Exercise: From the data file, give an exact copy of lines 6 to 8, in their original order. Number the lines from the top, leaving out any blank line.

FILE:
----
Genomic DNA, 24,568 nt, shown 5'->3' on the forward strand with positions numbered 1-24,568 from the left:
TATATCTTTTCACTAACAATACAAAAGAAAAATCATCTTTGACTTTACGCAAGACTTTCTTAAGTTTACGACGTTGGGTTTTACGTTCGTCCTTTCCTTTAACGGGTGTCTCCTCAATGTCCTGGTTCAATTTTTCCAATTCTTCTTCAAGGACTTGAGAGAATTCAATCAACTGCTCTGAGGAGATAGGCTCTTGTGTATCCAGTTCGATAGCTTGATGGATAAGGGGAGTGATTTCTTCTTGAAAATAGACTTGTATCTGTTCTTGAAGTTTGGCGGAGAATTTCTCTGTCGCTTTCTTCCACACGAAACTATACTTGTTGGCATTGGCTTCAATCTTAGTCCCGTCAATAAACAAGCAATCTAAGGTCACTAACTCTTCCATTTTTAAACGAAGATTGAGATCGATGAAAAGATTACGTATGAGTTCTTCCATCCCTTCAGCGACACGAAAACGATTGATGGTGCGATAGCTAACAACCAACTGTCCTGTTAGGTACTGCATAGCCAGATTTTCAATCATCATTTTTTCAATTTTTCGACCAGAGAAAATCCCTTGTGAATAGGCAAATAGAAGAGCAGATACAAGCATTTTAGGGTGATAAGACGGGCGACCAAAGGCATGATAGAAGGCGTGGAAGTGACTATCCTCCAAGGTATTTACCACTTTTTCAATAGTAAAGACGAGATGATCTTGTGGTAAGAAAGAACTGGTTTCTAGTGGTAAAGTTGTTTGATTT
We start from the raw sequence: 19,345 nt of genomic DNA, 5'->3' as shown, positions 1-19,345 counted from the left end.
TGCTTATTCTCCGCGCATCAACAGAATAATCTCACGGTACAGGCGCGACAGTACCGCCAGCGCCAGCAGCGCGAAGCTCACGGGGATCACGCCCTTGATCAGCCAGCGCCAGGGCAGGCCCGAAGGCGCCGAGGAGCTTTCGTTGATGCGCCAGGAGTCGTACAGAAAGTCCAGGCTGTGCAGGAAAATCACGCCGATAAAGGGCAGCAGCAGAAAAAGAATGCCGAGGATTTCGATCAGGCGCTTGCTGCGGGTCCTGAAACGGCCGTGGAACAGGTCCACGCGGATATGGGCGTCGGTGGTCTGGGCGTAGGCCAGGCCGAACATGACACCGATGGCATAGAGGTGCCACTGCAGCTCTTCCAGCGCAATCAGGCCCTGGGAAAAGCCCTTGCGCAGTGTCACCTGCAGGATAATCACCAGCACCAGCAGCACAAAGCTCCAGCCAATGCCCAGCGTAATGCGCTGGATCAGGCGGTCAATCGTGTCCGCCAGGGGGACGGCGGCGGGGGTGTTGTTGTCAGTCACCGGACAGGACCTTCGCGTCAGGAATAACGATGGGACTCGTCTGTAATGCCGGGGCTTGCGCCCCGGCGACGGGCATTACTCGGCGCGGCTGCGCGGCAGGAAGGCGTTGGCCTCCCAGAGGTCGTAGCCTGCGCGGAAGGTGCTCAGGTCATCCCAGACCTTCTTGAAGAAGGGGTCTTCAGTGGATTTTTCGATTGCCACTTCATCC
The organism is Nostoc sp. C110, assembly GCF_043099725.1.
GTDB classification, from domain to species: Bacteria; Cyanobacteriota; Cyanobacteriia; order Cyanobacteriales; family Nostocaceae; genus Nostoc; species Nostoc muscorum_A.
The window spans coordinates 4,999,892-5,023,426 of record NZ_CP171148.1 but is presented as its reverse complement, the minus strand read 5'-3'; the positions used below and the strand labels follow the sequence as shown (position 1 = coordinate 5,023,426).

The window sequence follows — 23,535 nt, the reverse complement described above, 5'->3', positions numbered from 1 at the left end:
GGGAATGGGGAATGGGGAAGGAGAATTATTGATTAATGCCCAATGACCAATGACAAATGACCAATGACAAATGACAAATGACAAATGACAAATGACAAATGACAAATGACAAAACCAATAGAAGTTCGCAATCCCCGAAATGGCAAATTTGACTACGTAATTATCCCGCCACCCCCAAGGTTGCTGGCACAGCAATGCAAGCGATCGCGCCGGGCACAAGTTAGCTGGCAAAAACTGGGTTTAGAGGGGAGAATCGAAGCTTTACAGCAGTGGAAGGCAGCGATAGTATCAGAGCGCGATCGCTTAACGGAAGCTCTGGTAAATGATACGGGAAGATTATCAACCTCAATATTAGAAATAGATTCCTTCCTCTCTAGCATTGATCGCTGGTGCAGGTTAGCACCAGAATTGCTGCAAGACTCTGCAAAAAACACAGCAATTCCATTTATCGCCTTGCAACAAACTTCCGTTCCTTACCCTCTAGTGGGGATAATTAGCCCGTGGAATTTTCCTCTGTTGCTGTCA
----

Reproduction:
GTDB classification, from domain to species: Bacteria; Cyanobacteriota; Cyanobacteriia; order Cyanobacteriales; family Nostocaceae; genus Nostoc; species Nostoc muscorum_A.
The window spans coordinates 4,999,892-5,023,426 of record NZ_CP171148.1 but is presented as its reverse complement, the minus strand read 5'-3'; the positions used below and the strand labels follow the sequence as shown (position 1 = coordinate 5,023,426).

The window sequence follows — 23,535 nt, the reverse complement described above, 5'->3', positions numbered from 1 at the left end: